Will Congress the Raise Debt Ceiling Before August 2?

George Brooks  |

Brooksie’s Daily Stock Market blog: An edge before the market opens.

Friday, June 10, 2011 9:23 am EDT

DJIA: 12,124.36
S&P 500: 1289.00
Nasdaq Comp.: 2684.57
Russell 2000: 792.64

I think investors should be alert to the possibility Congress will raise the nation’s debt ceiling ahead of the August 2 deadline.

I am getting a feeling that some very, very powerful people have told Congress to cut the ideological crap, nail down a framework for addressing the nation’s increasing national debt, and RAISE the DEBT CEILING before some very disruptive, destructive, and irretrievable things happen here and abroad.

Too much is at stake for posturing for 2012.

Reportedly, the message sent to Washington by the mid-term elections in2010 was to do a job, not run for reelection, or the White House, i.e., get to work, or there will be no 2013 for anyone who doesn’t.

Based on what I am seeing, suddenly, key people in Washington have begun to back peddle, soften their rhetoric and MMA tough talk. I am reading more comments from both sides now about making progress toward reaching common ground.

Two things have to happen to stabilize stock prices before a meaningful turn upward.

The BIG money must be able to look out and see an end to the current softness in the economy and a continuation (and broadening) in its recovery.

Congress must raise the debt ceiling, pursuant to at least a preliminary bipartisan agreement on reducing increases in the national debt going forward.

I headlined my June 6 blog, “Big Buying Opportunity Possibly July 29 or August 1 Trading Opportunities in Interim,” based on my assumption that Congressional approval of the debt ceiling would go right down to the August 2 deadline, that the market may plunge until then to the DJIA 10,700 – 10,830 (S&P: 1150) area, before rebounding with an announcement of an approval.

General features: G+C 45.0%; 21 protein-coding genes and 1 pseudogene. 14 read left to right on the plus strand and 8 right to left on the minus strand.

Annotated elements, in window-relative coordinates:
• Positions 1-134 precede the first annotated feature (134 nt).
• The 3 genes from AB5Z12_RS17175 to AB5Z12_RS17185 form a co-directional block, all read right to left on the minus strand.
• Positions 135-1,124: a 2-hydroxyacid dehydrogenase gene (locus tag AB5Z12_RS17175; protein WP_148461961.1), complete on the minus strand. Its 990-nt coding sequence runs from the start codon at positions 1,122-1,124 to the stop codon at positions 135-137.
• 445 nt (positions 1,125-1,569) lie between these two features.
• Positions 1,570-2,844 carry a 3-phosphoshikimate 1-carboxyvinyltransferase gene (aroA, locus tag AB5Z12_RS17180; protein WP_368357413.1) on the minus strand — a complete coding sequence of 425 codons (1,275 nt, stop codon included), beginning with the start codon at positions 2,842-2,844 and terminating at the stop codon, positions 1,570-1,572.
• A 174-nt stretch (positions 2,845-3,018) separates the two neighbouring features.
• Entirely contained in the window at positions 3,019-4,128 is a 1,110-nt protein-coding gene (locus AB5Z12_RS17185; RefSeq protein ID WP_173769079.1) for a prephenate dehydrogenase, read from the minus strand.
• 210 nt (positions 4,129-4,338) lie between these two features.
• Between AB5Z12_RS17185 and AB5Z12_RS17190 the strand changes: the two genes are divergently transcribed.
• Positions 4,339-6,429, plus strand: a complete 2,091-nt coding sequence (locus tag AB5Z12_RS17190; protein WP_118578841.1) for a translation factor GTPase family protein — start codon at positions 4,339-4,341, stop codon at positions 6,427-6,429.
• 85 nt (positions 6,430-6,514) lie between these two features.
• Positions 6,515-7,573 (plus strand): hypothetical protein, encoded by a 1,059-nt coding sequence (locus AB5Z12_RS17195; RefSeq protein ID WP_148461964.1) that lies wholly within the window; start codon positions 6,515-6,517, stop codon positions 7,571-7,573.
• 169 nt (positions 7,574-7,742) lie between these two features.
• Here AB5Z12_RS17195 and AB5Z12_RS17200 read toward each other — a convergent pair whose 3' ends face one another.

It is possible, I noted, that the BIG money will anticipate an accord and buy in advance, running stock prices up before the announcement.

That scenario can still play out, but I am getting the feeling from statements I read from the key players here that a decision must be made before then.

The first debt limit was set in 1917, and has been raised without fail every time since. It has been raised 74 times in the last 50 years. Raising it, enables our government to meet existing commitments, not new ones.

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Failure to raise it, means certain obligations cannot be paid. Since this has never happened, no one knows what tricks the government can pull out of its hat to buy time, keep paying some of its most critical bills until Congress raises it.

Reportedly, Social Security, Medicare, military paychecks, and certain benefits would be in jeopardy.

Failure could set in motion a falling domino affect here and abroad, disrupting global financial markets still struggling to recover from the worst economic and financial turmoil since the 1930s.

But failure to address spiraling governmental spending would have an equally adverse impact here and abroad, so the only logical conclusion here is that Congress must get the job done – PRONTO !

Both issues must be addressed, but holding the debt ceiling hostage is a dangerous game to play, and it shouldn’t surprise anyone if Congress is hearing about it from people who swing a very big bat.

Today: Yesterday’s rally ran into a wall around DJIA 12,180 (S&P 500: 1290). The market was due for a technical bounce, often six down days in a row leads to it. Volume was light and would need to pick up if any upside traction is to be gained. Looks like the “Sell in May and go away” people are still having their way – for now.

However, a declining market can be a coiling spring if it is driven by negatives that can be resolved over night. Best not to get caught napping. Best to know what one wants to own before a rebound snaps up all the attractive prices.

George Brooks

DISCLOSURE: The views and opinions expressed in this article are those of the authors, and do not necessarily represent the views of equities.com. Readers should not consider statements made by the author as formal recommendations and should consult their financial advisor before making any investment decisions. To read our full disclosure, please go to: http://www.equities.com/disclaimer.

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